Also directed by Christian Duguay and filmed back-2-back with Scanners II: The New Order (1990) we have Scanners III: The Takeover (1991) just a year later. We have a new set of characters and a new story arc, this time we have scanner siblings Helena (Liliana Komorowska) and her brother Alex (Steve Parish) who both approach their scanner gifts a bit differently. We with a Alex performing a scanner party-trick gone for friends,it goes awry sending his best-friend plummeting to his death, wracked with guilt Alex flees the country and explores transcendental meditation as a form of control. His sister resorts to the use of of an untested form of the Ephemerol drug called Eph3 which her father's drug company is producing. The unfortunate side effect of the drug is a severe diminished moral conscious, she turns into a homicidal maniac which leads to a series of deaths, including the murder of her own father to acquire his vast pharmaceutical empire. Her thirst for power not yet sated she continues her murder spree and bumps of a TV mogul adding is multi-media platform to her portfolio, but her estranged brother returns and throws a wrench into the works. 

Even more so than the first sequel this one has some truly ambitious ideas, some neat stuff involving the typical scanner mind-fuckery and the corporate world, but it's hampered by a dwindling budget and an inexperienced cast, some of the acting is just awful - there's only so much quality acting you can buy with a Canadian dollar and I don't think the Loonie was trading high on the currency exchange in '91 if this is any indication. The action-sequences are clumsy, check out the poorly executed motorcycle/short bus chase scene and a laughable rooftop confrontation, it's just a goofy sequel and if there were a bit more decent gore I might be more forgiving but maybe not, this one was a bit of a snoozer. 

Blu-ray: The Scanners sequels comes to MPEG-4 AVC encoded Blu-ray for the first time in North America from Shout! Factory imprint Scream Factory, a label that's been releasing a slew of awesome cult and horror titles with fantastic transfers and a sweet array of extras. This time out we have a 2-disc Bu-ray/DVD combo, each containing both films in a standard Blu-ray case.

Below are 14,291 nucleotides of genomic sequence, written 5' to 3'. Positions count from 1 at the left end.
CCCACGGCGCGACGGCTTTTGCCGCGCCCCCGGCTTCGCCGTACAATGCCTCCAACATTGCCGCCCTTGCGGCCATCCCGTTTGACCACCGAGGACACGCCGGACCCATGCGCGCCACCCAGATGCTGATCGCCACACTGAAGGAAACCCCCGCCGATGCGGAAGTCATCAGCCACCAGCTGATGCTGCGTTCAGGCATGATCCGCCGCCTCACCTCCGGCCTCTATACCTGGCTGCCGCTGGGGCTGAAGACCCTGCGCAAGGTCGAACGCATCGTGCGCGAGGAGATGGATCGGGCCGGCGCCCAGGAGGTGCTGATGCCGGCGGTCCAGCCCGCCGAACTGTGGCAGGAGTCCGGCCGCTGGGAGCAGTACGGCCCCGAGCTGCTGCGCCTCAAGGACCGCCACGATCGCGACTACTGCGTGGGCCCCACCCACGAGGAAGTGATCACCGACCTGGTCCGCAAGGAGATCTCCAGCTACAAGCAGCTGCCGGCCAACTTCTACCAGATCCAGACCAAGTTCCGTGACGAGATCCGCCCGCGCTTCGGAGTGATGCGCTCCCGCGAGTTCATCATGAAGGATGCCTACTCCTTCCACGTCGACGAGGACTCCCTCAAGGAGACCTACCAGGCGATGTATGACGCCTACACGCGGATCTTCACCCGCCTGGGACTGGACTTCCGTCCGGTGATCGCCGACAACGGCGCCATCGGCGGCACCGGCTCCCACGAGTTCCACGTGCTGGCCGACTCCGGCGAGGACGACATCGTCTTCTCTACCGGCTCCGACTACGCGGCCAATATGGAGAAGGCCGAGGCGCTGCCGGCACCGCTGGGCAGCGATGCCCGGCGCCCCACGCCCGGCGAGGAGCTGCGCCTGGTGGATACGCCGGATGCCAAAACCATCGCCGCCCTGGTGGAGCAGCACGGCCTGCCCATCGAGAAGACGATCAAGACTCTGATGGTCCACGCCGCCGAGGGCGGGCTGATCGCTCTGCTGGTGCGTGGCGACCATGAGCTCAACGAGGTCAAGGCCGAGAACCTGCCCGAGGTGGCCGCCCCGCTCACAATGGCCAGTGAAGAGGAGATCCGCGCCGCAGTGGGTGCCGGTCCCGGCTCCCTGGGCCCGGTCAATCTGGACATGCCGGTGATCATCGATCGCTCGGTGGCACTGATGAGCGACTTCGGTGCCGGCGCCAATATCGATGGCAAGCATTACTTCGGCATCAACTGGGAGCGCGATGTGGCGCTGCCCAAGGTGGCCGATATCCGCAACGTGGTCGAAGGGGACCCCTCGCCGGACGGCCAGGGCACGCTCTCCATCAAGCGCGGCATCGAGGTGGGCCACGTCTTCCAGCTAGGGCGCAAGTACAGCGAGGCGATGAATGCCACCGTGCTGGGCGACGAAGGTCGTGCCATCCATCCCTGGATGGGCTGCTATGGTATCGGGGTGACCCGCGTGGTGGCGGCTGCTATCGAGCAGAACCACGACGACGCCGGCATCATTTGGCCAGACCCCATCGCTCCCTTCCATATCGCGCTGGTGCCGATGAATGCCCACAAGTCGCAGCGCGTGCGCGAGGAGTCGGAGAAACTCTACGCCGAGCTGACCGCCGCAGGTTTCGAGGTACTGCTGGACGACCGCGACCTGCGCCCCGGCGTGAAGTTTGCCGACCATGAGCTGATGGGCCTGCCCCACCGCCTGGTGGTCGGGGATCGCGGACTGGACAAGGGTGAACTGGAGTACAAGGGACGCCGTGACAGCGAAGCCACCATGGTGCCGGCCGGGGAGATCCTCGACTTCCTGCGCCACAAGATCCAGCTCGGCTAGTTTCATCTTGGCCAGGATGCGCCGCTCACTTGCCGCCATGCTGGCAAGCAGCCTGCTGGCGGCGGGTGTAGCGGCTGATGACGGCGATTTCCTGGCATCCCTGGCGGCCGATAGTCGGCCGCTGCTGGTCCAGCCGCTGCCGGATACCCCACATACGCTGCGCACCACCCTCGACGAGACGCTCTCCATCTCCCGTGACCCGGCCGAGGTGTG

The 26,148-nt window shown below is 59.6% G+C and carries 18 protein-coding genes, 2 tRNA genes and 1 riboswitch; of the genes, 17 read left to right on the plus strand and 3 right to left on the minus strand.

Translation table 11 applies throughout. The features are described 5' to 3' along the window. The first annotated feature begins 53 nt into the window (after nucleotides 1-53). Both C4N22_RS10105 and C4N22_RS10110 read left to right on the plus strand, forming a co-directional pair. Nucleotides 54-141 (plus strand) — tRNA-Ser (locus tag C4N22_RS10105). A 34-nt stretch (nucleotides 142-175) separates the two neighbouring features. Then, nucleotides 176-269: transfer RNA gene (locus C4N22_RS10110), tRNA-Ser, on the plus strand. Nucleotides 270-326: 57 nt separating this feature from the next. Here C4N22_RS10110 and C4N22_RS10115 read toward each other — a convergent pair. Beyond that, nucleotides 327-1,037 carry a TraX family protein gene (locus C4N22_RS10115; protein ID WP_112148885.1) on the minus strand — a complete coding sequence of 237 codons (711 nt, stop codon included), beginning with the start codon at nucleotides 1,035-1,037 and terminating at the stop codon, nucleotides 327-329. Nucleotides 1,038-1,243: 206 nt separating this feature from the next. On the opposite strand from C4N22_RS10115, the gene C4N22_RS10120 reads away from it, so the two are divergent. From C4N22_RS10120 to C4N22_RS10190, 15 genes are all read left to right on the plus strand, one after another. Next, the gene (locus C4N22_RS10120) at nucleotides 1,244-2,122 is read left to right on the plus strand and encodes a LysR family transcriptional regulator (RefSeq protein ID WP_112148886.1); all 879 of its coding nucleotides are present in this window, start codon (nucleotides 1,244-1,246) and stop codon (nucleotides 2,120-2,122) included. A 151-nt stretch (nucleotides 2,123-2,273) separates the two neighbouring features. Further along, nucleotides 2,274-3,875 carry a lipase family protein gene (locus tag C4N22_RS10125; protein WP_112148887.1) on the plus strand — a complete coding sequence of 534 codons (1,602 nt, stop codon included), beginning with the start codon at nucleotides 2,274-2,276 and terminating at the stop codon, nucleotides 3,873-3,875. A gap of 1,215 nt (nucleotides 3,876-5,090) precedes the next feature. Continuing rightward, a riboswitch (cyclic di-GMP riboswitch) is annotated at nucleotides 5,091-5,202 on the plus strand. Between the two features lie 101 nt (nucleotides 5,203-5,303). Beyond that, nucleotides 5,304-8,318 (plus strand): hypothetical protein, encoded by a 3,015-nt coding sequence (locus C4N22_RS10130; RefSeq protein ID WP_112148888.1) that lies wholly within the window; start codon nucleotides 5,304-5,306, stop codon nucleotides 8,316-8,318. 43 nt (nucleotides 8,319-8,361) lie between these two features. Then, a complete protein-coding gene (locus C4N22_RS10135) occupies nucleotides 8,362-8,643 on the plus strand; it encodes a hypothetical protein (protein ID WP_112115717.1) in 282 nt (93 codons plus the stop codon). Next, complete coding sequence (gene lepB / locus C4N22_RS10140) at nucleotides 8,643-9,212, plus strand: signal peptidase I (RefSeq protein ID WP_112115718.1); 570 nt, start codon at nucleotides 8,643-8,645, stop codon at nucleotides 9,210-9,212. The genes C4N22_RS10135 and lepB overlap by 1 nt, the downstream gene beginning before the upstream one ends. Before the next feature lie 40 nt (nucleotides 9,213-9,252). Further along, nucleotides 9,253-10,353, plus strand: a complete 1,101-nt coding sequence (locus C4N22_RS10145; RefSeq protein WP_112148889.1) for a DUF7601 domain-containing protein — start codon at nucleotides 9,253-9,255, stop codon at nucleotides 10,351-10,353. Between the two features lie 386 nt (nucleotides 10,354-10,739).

The transfers are pretty decent if unremarkable in 1080p hi-def, there's a nice layer of film grain, fine details are lackluster, colors are generally strong but the image is a bit soft, it's just not the most appealing Blu-ray we've seen from Scream Factory, but it's acceptable. 

The English DTS-HD Master Audio stereo track won't do much to impress either, it's perfectly clear with dialogue, effects and score comes through cleanly but it's not dynamic, worse is the generic score for both films from composer Marty Simon, it definitely sounds like your watching a direct-to-video sequel.

Now onto the extras we get... nothing. I found this surprising for a few reasons, first, it's the only bare bones double feature I've seen from Shout/Scream who loaded up the Terror Vision/The Video Dead with cool extras and secondly because producer Pierre David loves to talk about his films, Second Sight's region-b Blu-rays of Cronenberg's The Brood and Scanners (1980) features interviews with David, on the Brood disc he mentions wanting to produce a sequel to The Brood, let's hope that doesn't happen if this is any indication of the quality of we can expect.

Verdict: I didn't love these films, though I did find Scanners II: New World Order at least partially entertaining, when judged on it's own merit as an early 90's direct-to-video production and not up against Cronenberg's Scanners (1980) it's decent, but not great. Scanners III: The Takeover, eh. On the positive side we have some decent gore and lofty science fiction ideas, on the negative we have stale acting, poor scripting and some rather uninspired direction. Always appreciative of Scream Factory's output even if I'm not a rabid fan of a particular title, and I am certainly not in love with either of these but kudos to Shout! for making them available to fans, now if you want to make me a happy boy let's see a Cronenberg Rabid (1977) / Shivers (1975) double feature Blu-ray! 2 Outta 5